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MAINE SUPREME JUDICIAL COURT Decision: 2014 ME 113 Docket: Han-13-589 Argued: September 10, 2014 Decided: October 7, 2014 Panel: Reporter of Decisions ALEXANDER, and SILVER, MEAD, GORMAN, JABAR, and HJELM, JJ. U.S. BANK NATIONAL ASSOCIATION AS TRUSTEE FOR BEAR STEARNS ASSET BACKED SECURITIES 2006-AC2 v. CHARLES ADAMS et al. GORMAN, J. [¶1] U.S. Bank National Association as Trustee for Bear Stearns Asset Backed Securities 2006-AC2 appeals from a judgment of the Superior Court (Hancock County, A. Murray, J.) denying it an equitable lien on Charles Adams s portion of a property that he owns jointly with Dorothy Adams in Dedham. Because we conclude that the statute of limitations bars U.S. Bank s claim, we vacate the judgment and remand for entry of dismissal. [¶2] In 2004, Charles Adams conveyed a portion of his parcel in Dedham to himself and his sister, Dorothy Adams, as joint tenants. On December 14, 2005, Dorothy executed a promissory note in the amount of $2,324,400 to American Brokers Conduit (ABC) and conveyed a mortgage on her interest in the property as security on the note. Although Charles was present at the closing, he did not sign 2 the contested note and mortgage, and he expressed to the mortgage broker his refusal to be bound by their terms. Neither document makes any reference to Charles. In early 2008, Dorothy defaulted on the loan. [¶3] On May 14, 2012, U.S. Bank1 filed a complaint against Charles seeking to place an equitable lien on Charles s interest in the property. U.S. Bank asserted that Charles had received a benefit as a result of his sister s decision to use the proceeds from the ABC loan to pay off an earlier loan for which she and Charles were jointly liable. In his answer and at trial, Charles asserted that the action was barred by the applicable statute of limitations. After a jury-waived trial, the court entered a judgment on the merits on November 1, 2013, in favor of Charles, concluding that U.S. Bank was not entitled to an equitable lien on Charles s interest in the property. U.S. Bank timely appeals from the court s denial of U.S. Bank s motion for reconsideration. [¶4] Pursuant to 14 M.R.S. § 752 (2013) all civil actions, including equitable claims, must be commenced within six years after the cause of action 1 U.S. Bank purports to have standing pursuant to a series of assignments from Mortgage Electronic Registration Systems, Inc. (MERS), as the lender s nominee for recordation. We recently clarified in Bank of America, N.A. v. Greenleaf, 2014 ME 89, ¶¶ 8-9, 12 & n.9, 96 A.3d 700, that standing to foreclose requires ownership of the mortgage. Although the standing requirements of the foreclosure statute do not apply to equitable lien cases, all plaintiffs must show standing to sue no matter the causes of action asserted. See id. ¶ 7. Nevertheless, the trial court did not evaluate whether U.S. Bank had standing to challenge Charles, and there is a sufficient basis for us to remand for dismissal on other grounds. See infra ¶ 5. 3 accrues, unless another more particularized statute applies.2 Me. Mun. Emps. Health Trust v. Maloney, 2004 ME 51, ¶ 11, 846 A.2d 336. We have previously held that section 752 applies to unjust enrichment claims. See In re Estate of Miller, 2008 ME 176, ¶¶ 28-30, 960 A.2d 1140. The parties agree that the equitable lien claim was based on U.S. Bank s underlying unjust enrichment claim. [¶5] This unjust enrichment claim accrued in December of 2005, the date on which Dorothy signed the contested note and mortgage to ABC, using some of the proceeds to pay off the earlier mortgage on the property she and her brother own. The complaint was not filed until May 14, 2012, which was more than six years later. Thus, the action should have been dismissed pursuant to section 752. See Dowling v. Salewski, 2007 ME 78, ¶ 18, 926 A.2d 193 (vacating a judgment on the merits and remanding because the underlying claim was time-barred by the statute of limitations). The entry is: Judgment vacated and remanded for entry of dismissal. 2 U.S. Bank argues that its equitable claims are based on the note and mortgage, which are subject to a statute of limitation pursuant to 14 M.R.S. § 751 (2013) (providing that personal actions on, inter alia, the bills, notes, or other evidences of debt issued by a bank must be commenced within twenty years after the cause of action accrues) and/or 11 M.R.S. § 3-1118 (2013) (providing, inter alia, a six-year statute of limitation from the accelerated due date on actions to enforce the obligation of a party to pay a note ). Neither of these statutes of limitation applies here because U.S. Bank s cause of action involves an equitable claim against Charles s ownership interest in the Dedham property and is not an action to enforce the contested note. 4 On the briefs and at oral argument: Bradley M. Lown, Esq., Coughlin, Rainboth, Murphy & Lown, P.A., Portsmouth, New Hampshire, for appellant U.S. Bank National Association Thomas A. Cox, Esq., Portland, for appellees Charles and Dorothy Adams Hancock County Superior Court docket number CV-2012-32 FOR CLERK REFERENCE ONLY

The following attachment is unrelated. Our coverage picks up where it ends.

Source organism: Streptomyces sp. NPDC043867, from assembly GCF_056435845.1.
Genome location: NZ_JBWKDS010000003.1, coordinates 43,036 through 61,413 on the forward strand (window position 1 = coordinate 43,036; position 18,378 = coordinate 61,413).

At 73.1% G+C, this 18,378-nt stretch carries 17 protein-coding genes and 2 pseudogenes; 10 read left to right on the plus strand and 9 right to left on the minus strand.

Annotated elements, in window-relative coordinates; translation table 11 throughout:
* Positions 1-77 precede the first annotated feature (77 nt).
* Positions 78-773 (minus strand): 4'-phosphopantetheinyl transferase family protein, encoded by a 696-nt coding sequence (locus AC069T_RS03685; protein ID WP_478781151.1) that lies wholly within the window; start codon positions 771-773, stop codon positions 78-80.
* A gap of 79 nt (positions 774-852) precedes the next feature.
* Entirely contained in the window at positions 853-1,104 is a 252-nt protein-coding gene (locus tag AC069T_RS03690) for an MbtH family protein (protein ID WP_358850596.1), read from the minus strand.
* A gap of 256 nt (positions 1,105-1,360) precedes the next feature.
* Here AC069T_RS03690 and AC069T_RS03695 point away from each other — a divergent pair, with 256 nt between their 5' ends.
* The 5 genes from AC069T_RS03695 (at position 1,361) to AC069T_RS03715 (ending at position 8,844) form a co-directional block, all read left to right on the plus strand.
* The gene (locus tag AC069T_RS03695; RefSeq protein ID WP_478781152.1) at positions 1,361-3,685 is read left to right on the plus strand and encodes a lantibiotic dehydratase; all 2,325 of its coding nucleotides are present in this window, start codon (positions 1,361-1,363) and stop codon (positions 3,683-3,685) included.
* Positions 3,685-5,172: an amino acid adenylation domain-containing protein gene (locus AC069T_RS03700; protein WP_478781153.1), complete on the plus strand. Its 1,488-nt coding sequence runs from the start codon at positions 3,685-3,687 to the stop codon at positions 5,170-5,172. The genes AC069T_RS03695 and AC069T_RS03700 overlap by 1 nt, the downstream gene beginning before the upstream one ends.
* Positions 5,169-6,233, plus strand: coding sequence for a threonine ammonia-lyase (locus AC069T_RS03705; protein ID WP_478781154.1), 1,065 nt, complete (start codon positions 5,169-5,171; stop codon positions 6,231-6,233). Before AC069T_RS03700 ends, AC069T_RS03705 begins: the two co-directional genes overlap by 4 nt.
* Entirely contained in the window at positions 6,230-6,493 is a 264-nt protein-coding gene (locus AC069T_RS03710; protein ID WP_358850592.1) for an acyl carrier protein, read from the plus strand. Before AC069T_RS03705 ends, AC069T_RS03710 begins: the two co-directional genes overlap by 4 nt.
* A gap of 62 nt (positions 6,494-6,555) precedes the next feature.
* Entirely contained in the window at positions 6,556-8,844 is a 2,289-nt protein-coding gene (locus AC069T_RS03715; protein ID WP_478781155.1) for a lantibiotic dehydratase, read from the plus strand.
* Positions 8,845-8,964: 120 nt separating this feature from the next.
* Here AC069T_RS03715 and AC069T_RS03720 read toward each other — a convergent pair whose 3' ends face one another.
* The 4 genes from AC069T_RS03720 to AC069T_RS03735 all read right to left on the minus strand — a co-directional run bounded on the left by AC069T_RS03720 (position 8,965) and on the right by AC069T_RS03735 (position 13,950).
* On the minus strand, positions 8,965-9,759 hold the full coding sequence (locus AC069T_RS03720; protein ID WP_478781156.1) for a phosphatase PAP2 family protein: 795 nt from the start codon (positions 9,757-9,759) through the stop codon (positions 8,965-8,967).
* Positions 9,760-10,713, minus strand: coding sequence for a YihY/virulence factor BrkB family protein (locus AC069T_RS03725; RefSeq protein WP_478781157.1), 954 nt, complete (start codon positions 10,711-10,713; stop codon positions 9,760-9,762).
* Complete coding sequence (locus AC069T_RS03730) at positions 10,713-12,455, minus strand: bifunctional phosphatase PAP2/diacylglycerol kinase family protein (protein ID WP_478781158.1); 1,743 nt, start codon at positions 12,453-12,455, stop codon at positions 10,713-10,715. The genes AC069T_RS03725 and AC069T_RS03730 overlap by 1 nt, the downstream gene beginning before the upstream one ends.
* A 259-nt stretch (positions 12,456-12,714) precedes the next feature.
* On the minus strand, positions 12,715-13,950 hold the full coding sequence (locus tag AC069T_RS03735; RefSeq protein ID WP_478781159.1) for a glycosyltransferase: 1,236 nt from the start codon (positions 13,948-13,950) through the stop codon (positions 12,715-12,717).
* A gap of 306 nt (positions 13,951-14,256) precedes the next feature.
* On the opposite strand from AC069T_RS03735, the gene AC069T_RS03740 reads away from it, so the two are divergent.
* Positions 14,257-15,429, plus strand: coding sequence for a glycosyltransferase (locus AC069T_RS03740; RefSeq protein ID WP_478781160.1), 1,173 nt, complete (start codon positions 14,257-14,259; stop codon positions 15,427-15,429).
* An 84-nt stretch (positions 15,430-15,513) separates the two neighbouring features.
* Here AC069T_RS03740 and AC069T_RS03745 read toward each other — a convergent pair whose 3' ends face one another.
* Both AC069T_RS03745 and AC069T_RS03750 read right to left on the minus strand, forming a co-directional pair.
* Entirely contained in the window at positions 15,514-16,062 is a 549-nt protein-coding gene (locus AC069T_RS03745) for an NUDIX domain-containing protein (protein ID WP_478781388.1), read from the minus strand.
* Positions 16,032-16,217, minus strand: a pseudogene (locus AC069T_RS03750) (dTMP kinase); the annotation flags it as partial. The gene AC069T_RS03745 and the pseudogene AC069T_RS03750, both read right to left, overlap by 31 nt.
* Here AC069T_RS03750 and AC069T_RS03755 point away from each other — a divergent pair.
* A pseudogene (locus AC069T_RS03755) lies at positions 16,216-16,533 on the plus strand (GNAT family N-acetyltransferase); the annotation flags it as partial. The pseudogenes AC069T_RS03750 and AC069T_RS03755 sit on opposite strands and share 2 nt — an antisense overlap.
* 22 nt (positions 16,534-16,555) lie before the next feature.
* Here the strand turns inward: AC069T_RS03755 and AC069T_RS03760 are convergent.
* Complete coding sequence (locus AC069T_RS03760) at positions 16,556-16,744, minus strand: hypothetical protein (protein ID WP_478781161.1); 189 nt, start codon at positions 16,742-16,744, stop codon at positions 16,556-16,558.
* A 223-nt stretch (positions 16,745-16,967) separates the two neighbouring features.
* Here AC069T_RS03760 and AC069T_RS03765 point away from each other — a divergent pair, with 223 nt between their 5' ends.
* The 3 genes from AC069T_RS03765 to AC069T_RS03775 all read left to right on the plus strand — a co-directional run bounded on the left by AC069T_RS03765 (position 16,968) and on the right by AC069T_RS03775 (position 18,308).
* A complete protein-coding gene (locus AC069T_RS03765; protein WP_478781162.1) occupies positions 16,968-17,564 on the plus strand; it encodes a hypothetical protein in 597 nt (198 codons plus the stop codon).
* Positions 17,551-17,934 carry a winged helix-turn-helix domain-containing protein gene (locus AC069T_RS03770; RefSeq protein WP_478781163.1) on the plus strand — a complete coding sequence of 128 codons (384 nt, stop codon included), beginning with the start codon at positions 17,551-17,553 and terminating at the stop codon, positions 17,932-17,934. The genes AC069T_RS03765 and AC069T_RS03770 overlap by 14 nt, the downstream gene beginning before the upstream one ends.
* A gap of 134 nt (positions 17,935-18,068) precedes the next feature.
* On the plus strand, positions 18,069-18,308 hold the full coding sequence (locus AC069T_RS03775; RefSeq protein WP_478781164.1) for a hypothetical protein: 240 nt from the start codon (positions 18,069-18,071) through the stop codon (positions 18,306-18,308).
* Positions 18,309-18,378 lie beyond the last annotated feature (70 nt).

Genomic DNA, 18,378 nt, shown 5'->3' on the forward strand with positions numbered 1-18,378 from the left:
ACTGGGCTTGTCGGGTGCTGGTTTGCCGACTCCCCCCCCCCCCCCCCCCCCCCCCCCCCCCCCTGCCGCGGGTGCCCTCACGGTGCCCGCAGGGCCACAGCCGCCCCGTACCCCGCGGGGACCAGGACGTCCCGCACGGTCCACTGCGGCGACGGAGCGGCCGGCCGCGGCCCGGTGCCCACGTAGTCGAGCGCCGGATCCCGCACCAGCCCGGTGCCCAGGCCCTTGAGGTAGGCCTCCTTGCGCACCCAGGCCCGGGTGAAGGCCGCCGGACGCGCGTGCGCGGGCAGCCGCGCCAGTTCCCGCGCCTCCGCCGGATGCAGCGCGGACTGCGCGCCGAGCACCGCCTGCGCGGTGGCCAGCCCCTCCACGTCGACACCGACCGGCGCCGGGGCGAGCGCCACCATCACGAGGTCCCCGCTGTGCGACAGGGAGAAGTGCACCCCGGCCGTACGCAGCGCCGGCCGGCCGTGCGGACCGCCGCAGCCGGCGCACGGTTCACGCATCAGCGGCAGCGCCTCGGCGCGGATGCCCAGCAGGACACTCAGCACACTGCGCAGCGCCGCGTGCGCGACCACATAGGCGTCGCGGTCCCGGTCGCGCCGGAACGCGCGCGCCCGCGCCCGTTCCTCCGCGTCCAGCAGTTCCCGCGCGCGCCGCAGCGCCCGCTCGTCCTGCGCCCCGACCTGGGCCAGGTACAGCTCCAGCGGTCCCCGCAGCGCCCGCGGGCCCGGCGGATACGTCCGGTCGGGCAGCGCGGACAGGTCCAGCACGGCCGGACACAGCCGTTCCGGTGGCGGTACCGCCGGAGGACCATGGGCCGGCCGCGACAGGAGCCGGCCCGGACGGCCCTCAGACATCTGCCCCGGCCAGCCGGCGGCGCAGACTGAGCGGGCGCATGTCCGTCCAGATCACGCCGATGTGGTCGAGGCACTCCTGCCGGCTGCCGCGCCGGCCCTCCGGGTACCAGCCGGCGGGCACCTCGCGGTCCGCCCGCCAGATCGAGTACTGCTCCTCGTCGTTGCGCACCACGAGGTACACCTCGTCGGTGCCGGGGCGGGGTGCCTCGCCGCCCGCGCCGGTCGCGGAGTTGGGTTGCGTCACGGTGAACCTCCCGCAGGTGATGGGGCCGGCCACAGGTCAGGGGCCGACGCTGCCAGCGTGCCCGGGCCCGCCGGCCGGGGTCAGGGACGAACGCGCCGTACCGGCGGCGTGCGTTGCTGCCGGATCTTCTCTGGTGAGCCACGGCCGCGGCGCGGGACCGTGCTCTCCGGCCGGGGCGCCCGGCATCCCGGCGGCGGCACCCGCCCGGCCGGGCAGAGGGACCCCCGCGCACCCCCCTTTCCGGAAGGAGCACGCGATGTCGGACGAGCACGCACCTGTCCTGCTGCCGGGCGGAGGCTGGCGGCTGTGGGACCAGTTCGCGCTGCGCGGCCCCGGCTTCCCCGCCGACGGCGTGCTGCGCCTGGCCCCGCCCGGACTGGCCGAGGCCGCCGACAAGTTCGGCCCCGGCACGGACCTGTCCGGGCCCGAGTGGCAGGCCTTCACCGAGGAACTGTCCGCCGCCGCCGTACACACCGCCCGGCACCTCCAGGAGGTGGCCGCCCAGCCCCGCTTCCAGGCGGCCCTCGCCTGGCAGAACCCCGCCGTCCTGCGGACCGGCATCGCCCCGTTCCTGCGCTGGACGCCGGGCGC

Primary Holding
In an action for unjust enrichment against joint tenant who was not a signatory to a promissory note by the other joint tenant by the bank, the Court held that the 6 year statute of limitations under section 752 applied and not the 20 year statute typically applicable to promissory notes. Vacated and remanded with direction to dismiss.